Sweet summer corn has arrived! Farmers Markets everywhere have them, and in some cases grilling them up right on the spot. If there were any a time to pick them up, now would be it. So sweet and tender that you can peel back the husk and bite into it raw. There are several varieties but typically you find white or yellow kernels.
Corn has been cultivated for thousands of years and has been a part of our diet in so many different ways. It dates back to almost 7,000BC in Central America. We’re not entirely certain when the crop made it’s way North and East, but by some accounts it seems that Christopher Columbus may have been instrumental in helping that journey.
Corn has many nutritional and health benefits. It’s high in fiber which helps lower your cholesterol levels and has been shown to have a positive effect for people suffering from diabetes and helps reduce the risk of colon cancer. It’s loaded with vitamins like A, B and C, not to mention Folate, Magnesium and Calcium. (Did we just hear the word “superfood?”)
When picking up your corn you want to look for bright green soft husks that are fresh and firmly clinging to the cob. Pull them back a bit at the top and take a look at the kernels and silk. They should also be fresh looking not dried out. Dryness is a sign the corn has been sitting around for a long time.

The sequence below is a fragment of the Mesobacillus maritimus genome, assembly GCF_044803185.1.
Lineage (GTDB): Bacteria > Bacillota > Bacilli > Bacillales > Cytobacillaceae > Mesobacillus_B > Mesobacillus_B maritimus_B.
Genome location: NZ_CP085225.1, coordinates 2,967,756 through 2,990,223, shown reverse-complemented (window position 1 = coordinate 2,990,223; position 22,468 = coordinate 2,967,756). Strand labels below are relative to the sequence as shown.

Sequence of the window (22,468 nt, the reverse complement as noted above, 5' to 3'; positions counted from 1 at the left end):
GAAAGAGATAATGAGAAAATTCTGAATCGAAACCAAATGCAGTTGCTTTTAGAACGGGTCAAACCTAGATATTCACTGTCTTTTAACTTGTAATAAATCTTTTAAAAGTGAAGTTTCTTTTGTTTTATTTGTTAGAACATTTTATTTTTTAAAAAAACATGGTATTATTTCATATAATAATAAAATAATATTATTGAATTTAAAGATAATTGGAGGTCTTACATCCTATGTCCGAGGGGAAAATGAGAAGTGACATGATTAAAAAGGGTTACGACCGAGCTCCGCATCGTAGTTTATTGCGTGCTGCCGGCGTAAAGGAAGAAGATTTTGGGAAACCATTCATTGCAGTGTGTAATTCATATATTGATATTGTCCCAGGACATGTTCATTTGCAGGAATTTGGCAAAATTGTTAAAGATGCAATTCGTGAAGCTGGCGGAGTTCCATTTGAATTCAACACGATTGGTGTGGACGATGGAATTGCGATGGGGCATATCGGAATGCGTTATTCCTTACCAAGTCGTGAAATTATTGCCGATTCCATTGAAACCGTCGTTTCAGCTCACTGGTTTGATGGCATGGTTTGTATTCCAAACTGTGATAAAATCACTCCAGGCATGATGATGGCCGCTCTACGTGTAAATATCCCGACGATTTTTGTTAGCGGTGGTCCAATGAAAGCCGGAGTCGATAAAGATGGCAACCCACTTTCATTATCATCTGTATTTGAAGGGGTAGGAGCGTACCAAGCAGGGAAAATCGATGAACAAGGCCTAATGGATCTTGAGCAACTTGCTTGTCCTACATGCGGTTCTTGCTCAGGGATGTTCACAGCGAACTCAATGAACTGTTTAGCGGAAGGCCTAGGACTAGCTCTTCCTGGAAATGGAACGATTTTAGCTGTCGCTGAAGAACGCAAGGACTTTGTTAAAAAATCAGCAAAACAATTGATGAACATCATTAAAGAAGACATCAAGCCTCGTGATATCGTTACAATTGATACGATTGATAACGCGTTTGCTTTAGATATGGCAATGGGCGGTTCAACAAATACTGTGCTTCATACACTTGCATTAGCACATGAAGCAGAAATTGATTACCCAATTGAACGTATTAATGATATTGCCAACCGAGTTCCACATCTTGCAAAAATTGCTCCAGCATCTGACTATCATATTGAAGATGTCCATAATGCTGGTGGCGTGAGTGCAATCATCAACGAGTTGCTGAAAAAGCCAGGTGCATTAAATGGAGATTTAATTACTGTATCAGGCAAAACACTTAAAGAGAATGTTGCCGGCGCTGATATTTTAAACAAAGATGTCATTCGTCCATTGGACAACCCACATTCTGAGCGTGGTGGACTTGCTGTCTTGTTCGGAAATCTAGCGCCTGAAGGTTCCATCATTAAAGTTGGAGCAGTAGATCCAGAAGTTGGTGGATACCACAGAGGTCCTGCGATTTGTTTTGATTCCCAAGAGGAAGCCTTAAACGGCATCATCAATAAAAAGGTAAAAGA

It’s best to eat your fresh corn one to three days after picking it up. Wrap it with a paper towel and then place in a re-sealable bag in the crisper bin of your ‘fridge. If keeping it longer you may want to consider freezing it.
Corn is extremely versatile and can be eaten raw, grilled, boiled and pureed. When it’s really fresh nothing beats eating it raw in a salad with red onion and lettuce greens. Probably my most used technique on the grill came from an idea Martha Stewart suggested many years ago. After taking of the husk and silk place the corn on a piece of wet paper towel with a little butter and seasoning and then roll it up in foil and place on the indirect heat side of the grill. The heat steams the corn that is wrapped in the paper towel and the butter melts right into the corn. It’s a great alternative to getting the pot boiling while you are grilling!
However, my most favorite way in the dead of summer is to make my Chilled Corn Soup recipe. This recipe is all about the corn and nothing but the corn. The “stock” is actually made from the cobs. Typically discarded, they hold a lot of flavor as well.
This recipe takes no time at all to make and then a few hours to chill down.
Here’s a video on how to make it!
If you are a corn lover like me now is the perfect time of year to really enjoy this vegetable. Get it while you can!